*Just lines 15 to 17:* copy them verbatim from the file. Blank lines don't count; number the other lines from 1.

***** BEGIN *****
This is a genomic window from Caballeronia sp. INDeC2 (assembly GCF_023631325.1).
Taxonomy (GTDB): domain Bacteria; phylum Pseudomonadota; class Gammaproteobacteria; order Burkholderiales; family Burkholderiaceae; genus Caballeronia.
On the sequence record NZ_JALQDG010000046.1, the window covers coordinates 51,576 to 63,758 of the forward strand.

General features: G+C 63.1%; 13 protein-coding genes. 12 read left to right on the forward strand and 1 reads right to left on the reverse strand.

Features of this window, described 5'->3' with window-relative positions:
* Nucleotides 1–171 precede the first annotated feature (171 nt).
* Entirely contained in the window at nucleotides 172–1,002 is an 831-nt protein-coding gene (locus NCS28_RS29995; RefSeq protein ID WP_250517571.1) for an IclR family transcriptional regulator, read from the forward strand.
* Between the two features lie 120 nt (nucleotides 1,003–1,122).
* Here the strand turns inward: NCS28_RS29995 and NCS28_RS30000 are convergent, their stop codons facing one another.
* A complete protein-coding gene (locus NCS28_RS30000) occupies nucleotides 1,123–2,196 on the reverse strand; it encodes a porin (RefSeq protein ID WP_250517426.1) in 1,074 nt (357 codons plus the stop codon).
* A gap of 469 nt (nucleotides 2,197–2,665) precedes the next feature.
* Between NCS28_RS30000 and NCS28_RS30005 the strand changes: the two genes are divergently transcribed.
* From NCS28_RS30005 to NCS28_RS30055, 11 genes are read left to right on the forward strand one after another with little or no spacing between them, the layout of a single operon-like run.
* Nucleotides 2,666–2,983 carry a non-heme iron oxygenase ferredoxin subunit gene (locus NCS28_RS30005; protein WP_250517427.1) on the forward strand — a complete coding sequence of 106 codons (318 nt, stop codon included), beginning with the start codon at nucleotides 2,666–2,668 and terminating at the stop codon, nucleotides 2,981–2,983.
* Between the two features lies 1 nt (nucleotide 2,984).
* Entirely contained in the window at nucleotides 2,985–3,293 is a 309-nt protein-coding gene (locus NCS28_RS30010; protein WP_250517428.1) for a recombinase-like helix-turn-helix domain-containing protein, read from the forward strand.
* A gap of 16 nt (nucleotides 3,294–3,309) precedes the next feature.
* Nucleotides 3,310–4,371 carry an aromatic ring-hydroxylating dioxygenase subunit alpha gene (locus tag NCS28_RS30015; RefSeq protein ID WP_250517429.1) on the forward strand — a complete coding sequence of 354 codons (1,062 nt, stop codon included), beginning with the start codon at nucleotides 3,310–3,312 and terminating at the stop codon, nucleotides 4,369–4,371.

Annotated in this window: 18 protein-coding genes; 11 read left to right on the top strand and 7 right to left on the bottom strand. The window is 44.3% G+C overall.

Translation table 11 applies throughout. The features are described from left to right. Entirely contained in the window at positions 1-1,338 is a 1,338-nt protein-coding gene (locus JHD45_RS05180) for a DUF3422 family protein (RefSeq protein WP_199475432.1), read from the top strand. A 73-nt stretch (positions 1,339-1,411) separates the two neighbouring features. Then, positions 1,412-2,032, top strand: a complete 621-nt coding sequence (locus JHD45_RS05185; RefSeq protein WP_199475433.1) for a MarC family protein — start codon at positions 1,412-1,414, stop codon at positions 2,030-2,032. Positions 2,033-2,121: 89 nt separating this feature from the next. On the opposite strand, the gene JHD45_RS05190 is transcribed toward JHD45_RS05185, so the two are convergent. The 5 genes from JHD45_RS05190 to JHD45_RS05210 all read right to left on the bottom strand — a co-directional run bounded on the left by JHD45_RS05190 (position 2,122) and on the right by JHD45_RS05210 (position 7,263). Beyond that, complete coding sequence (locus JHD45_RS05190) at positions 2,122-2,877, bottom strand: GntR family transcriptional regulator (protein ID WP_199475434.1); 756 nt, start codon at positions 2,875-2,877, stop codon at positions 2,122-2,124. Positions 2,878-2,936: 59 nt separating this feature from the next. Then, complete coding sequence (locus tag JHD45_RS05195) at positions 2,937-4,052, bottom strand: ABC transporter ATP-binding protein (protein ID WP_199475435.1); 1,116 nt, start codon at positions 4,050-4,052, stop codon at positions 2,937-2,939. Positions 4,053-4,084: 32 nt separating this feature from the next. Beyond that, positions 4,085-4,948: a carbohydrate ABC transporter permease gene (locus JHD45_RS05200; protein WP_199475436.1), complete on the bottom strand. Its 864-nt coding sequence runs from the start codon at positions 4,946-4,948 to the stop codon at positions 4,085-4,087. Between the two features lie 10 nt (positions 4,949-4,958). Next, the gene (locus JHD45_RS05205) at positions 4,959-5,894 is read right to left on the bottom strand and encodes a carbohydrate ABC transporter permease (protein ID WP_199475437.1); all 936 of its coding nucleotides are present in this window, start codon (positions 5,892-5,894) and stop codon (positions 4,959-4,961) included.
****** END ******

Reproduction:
* Between the two features lies 1 nt (nucleotide 2,984).
* Entirely contained in the window at nucleotides 2,985–3,293 is a 309-nt protein-coding gene (locus NCS28_RS30010; protein WP_250517428.1) for a recombinase-like helix-turn-helix domain-containing protein, read from the forward strand.
* A gap of 16 nt (nucleotides 3,294–3,309) precedes the next feature.